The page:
In the Kilpatrick juvenile detention center, the supervisor and former football player Sean Porter sees the lack of discipline, self-esteem, union and perspective in the teenage interns and proposes to prepare a football team to play in one league. He is supported by his superiors and his successful experience changes the lives of many young kids. Written by
Claudio Carvalho, Rio de Janeiro, Brazil
With this film, Sony became the first studio to release ten films that opened at #1 at the box office in a single year. The previous record of nine was also set by Sony in 2003, with the release of Something's Gotta Give (2003). See more »
During the playoff game, Junior's (hurt player/trainer) logo appears backwards and on the wrong side of his polo shirt. See more »
[to the team]
You don't know how to spell 'Mustang'? You have GOT to be SHITTIN' me!
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Other than some bad language, I can't see why The Gridiron Gang rated a PG. It's a really nice inspirational story about a man with idea to slow down the rate of recidivism among juvenile offenders.
Based on the true story of Sean Porter, Dwayne 'The Rock' Johnson plays Porter a former college football star who thinks that if he can get some of the kids to organize as a football team in his ward of the Los Angeles Juvenile Detention Center it might keep them from going back to the gangs and returning to jail or winding up dead.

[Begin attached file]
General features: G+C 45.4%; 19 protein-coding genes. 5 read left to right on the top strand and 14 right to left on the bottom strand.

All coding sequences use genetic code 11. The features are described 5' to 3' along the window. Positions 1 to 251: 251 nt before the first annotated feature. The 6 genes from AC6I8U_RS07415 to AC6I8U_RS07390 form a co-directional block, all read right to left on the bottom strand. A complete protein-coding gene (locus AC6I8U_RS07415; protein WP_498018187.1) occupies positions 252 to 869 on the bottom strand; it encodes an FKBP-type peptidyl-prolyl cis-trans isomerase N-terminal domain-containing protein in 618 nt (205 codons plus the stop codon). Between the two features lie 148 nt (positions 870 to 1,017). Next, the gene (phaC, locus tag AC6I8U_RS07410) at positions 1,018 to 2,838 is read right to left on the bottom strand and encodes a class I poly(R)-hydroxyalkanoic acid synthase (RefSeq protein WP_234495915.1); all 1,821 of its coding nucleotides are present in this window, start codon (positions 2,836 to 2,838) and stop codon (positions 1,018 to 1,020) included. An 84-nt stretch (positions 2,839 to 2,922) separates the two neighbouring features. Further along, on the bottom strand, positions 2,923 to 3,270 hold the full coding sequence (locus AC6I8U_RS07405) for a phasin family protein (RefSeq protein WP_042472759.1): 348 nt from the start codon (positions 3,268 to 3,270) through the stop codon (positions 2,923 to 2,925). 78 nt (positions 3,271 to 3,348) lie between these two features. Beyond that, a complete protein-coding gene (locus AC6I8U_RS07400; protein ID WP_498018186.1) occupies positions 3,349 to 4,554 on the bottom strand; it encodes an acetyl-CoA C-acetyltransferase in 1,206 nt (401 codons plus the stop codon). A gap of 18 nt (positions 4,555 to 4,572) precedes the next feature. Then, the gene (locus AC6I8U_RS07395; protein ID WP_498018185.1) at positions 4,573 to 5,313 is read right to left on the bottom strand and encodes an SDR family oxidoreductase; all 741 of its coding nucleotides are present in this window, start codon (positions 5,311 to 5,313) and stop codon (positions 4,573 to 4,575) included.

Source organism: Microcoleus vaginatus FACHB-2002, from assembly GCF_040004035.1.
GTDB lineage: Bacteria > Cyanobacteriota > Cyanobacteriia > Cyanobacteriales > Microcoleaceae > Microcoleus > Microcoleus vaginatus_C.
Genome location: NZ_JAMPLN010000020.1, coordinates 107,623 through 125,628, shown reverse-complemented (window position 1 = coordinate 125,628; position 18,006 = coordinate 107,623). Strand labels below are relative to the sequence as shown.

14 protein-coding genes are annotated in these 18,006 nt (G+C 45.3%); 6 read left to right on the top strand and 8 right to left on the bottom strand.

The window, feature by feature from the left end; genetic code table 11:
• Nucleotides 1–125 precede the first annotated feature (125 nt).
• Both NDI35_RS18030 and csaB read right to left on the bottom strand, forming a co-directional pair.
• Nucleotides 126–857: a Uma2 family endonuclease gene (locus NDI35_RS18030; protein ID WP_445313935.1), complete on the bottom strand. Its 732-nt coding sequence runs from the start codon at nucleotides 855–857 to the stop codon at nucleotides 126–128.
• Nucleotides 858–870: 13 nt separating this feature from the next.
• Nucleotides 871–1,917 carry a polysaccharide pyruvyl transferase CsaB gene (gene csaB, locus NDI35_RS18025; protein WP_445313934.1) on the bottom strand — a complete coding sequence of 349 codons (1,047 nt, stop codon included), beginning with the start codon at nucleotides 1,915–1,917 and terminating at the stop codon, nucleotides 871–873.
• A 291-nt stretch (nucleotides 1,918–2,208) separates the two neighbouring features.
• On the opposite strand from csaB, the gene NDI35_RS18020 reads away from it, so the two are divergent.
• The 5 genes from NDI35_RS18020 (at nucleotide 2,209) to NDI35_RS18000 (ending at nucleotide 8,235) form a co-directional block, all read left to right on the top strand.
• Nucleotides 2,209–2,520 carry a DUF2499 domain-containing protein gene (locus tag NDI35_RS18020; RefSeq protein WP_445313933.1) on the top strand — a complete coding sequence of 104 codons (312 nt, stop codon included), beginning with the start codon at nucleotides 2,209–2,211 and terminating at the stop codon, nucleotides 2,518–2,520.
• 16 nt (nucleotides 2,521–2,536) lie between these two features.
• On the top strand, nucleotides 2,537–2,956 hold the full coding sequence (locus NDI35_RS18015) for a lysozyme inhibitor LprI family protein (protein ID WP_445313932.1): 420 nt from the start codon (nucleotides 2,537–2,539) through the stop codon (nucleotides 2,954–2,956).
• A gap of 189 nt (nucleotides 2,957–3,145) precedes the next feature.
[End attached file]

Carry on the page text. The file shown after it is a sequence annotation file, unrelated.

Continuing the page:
The Rock, trading in on the name and image that professional wrestling gave him, maybe for the first time is playing a normal human being albeit a former sports star. No superhero heroics for once in this film, just a man with an idea who inspires a bunch of kids to not think of themselves as losers.
Dwayne Johnson dominates the film just as he dominated the ring in his wrestling matches. He's got his own troubles as well, a mother who is dying well he's dealing with the problems of his juvenile charges. But he does persevere and he turns losers to winners.
It's a nice film about what can be accomplished when you believe in yourself.
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